Collectively I spent multiple days in the small port town of Mallaig. During my first visit I arrived on the morning Jacobite train, dropped my bags off in the backpacker hostel above a restaurant, and spent the rest of the day hanging out with a friend i made on the train. It was during this first trip that I made a discovery of utmost importance: Mallaig is home to an amazing bakery- Bakery House. This bakery, I discovered later, is well known through out the islands. On Eigg, people would hang around the pier waiting for the deliveries from the Bakery, and then swarm the shelves trying to grab one of the precious Almond Croissants.
Mallaig itself is a small, yet highly important port town. Here ferries take locals and tourist alike all over the Scottish small islands. The locals depend heavily on the ferry for their food supply and much more.
Mallaig is also home to the local high school. Here the local children ready to go to secondary school leave their homes and, if they are island dwellers, live in a dorm next to the school. Island students live in Mallaig and have a school ferry that takes them home once every two weeks, weather permitting. Currently Mallaig has a population around 1000. After many weeks spent on the Isle of Eigg, population under 100, Mallaig felt like a booming metropolis. Most people will only spend the couple of hours between the trains in this lovely town, but if you have a chance I would recommend spending a few nights here and exploring the coast line.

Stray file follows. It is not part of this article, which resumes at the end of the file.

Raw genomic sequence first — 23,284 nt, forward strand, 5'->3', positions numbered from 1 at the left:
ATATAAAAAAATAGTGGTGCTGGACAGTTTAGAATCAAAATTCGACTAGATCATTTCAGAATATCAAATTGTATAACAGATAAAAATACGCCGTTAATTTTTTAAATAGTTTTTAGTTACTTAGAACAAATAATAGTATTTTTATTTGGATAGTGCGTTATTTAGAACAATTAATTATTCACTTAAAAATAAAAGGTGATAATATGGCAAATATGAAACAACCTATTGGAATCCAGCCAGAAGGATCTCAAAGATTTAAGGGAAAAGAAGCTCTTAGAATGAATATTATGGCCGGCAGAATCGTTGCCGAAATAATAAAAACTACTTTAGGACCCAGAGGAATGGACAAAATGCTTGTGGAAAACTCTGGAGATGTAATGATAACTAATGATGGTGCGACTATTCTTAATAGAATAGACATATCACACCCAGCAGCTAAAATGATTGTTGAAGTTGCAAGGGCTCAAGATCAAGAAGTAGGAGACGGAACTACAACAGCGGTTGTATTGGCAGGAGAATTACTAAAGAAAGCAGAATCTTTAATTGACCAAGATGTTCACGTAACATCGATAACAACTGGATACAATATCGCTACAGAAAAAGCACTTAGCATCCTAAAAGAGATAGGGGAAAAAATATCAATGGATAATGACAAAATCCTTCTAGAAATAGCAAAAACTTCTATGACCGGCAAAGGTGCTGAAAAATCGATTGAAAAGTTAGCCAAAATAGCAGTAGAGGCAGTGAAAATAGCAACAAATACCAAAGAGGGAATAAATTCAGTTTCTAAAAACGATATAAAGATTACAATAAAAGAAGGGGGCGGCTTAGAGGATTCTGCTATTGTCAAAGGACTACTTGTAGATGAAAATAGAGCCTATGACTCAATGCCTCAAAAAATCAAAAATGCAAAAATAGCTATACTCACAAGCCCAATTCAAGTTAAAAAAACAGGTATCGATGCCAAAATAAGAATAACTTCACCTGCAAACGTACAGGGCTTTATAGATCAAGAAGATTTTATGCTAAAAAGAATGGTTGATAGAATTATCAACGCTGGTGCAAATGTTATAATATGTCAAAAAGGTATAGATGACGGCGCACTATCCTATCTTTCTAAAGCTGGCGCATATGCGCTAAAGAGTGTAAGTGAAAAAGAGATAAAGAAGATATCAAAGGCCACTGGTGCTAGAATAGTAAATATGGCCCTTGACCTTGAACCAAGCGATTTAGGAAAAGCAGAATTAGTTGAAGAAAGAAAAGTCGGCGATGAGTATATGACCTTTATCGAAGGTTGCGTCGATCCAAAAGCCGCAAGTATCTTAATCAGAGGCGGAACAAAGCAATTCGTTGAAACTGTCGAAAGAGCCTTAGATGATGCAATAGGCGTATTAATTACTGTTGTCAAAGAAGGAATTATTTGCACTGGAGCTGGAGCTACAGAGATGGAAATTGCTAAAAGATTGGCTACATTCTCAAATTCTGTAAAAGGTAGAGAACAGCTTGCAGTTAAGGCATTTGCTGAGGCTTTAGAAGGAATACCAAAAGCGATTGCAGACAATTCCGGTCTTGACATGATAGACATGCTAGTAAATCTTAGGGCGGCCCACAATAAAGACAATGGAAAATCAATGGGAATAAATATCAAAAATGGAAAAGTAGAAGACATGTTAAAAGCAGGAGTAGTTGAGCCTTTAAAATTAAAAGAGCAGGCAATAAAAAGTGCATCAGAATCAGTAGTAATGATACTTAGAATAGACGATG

After my first visit to Mallaig I passed through or visited the town 4 more times before leaving Scotland. There is simply no other practical way to get to the island of Eigg. Besides the Bakery I would recommend walking up the road above the town, and if you have access to a car, driving along the old road which winds around the coastline and offers break taking views of the Scottish small isles.